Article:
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Stevie Noe (Ngāi Tamatuhirae/Te Whakatāne) spent time as a young boy exploring the rich history and great outdoors of his backyard in Galatea,  cultivating a love for nature under the watchful gaze of Te Urewera. His other memories of Tūhoe extend to the stories told to him by his mum. Stories of life  in Waimana – where she was raised and how she had left the valley as a teenager. When Stevie was 13, he moved to the big smoke of Hamilton for High School, where his fondness for flora and fauna grew. This fondness developed into research, and now Stevie is close to submitting his Master's thesis to the University of Waikato.

“Science has always been my interest – not only because of the wonder of nature, but also because of the improvements we can achieve through understanding life, and developing scientific knowledge. I cannot imagine spending my days doing much else than working to gain understanding of how things function, and how we might better ourselves and the opportunities that are available to us.”

sn2

As a successful recipient of this year’s Tuhoe education contributions, his research involves growing mānuka plants in glasshouses where he is able to manipulate environmental factors like temperature and sunlight levels. He is then able to measure the effects of these environmental factors on the mānuka nectar composition. Stevie says the research will yield important information that will benefit both science and the blooming mānuka honey market.

“The unique chemicals found in mānuka nectar determine the UMF value of mānuka honey, and hence it’s antimicrobial activity and potential health benefits, as well as the sale price. I am investigating how the levels of these important nectar components vary with flower age and environmental conditions.  There is large interest in the growing mānuka honey industry, where demand hugely outstrips supply, but there is not a lot of sound, evidence based advice for people to follow.”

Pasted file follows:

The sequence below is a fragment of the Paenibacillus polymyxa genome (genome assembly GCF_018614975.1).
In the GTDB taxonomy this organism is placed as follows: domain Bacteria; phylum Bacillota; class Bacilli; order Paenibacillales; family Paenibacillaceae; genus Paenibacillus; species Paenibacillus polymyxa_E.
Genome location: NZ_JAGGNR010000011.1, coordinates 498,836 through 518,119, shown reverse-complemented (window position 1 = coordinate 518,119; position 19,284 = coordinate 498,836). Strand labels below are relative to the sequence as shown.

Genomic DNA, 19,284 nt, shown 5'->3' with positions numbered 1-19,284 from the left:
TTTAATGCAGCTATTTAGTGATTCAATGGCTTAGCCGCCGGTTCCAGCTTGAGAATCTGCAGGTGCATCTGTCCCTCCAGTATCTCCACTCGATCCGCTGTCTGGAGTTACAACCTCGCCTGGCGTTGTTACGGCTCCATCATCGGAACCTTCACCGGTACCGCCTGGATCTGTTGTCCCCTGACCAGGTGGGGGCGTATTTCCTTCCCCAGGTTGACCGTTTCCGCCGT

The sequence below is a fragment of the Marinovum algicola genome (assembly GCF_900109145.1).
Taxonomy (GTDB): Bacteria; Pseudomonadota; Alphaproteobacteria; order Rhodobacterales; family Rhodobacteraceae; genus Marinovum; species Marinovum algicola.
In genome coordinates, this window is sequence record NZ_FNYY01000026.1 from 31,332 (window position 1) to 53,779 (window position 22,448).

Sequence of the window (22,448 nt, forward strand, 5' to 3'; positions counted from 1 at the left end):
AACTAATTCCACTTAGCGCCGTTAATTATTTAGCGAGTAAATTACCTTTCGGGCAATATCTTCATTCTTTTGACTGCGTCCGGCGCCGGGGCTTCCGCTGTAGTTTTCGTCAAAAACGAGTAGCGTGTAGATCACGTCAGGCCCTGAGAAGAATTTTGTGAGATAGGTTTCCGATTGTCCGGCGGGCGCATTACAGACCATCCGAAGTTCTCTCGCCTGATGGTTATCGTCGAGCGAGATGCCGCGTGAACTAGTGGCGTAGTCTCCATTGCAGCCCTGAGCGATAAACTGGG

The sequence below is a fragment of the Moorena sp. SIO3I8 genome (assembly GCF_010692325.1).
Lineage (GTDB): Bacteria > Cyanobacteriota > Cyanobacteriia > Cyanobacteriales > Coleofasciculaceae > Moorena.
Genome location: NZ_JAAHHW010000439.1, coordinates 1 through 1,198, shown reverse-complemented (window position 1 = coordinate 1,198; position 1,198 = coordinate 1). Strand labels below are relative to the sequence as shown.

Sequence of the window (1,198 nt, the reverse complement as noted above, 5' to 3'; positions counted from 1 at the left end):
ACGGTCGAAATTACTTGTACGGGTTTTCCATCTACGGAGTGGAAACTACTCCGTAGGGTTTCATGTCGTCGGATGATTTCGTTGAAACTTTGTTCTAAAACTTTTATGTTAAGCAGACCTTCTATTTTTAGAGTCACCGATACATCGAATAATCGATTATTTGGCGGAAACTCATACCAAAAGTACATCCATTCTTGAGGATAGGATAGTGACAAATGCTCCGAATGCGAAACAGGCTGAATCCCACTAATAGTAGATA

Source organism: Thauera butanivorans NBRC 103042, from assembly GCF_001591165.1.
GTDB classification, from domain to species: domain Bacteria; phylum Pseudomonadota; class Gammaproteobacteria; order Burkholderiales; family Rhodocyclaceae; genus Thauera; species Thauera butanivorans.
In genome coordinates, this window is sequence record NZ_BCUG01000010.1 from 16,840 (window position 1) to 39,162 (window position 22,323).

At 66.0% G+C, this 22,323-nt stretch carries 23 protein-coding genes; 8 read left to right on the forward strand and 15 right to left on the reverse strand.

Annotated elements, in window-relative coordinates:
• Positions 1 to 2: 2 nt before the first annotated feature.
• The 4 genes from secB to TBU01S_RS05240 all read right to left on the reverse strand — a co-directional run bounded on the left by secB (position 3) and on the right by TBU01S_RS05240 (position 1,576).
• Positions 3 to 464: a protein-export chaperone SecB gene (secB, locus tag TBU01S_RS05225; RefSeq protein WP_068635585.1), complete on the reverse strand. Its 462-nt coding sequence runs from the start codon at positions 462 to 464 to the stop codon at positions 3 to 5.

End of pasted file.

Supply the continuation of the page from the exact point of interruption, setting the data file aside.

UMF is a quality trademark and grading system. It identifies natural unadulterated manuka honey that has a unique natural property found only in some strains of manuka honey. The UMF grading system appraises natural markers found in Manuka honey, and assures purity and quality. Stevie explains that the research he is undertaking is intended to provide fundamental knowledge that is currently missing on how and why nectar production is so variable. The demand for mānuka honey is huge because native mānuka is unique for its antibiotic properties, commonly used for ronoa or medicinal purposes.  With predictions of major growth in the mānuka honey industry, Stevie expects production to shift from wild harvest to plantation farming.

Confident that his scientific research contribution will play an integral part in achieving sustainable Tūhoe economic growth, Stevie hypothesizes that his research will also contribute to filling fundamental knowledge gaps between himself and his whakapapa.

“I hope to become more involved and more a part of Tūhoe, improving in the ways I can contribute...I hope Tūhoe will continue to support its members like myself who live distant from Te Urewera, but who want to be involved and learn about their heritage, and re-build lost connections.”

This post was written by

Tylee Hudson - who has written 17 posts

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11 months ago Rex Mangham

Well done and good on you!

1 year ago Alan Hughes

Super cool, well done mate.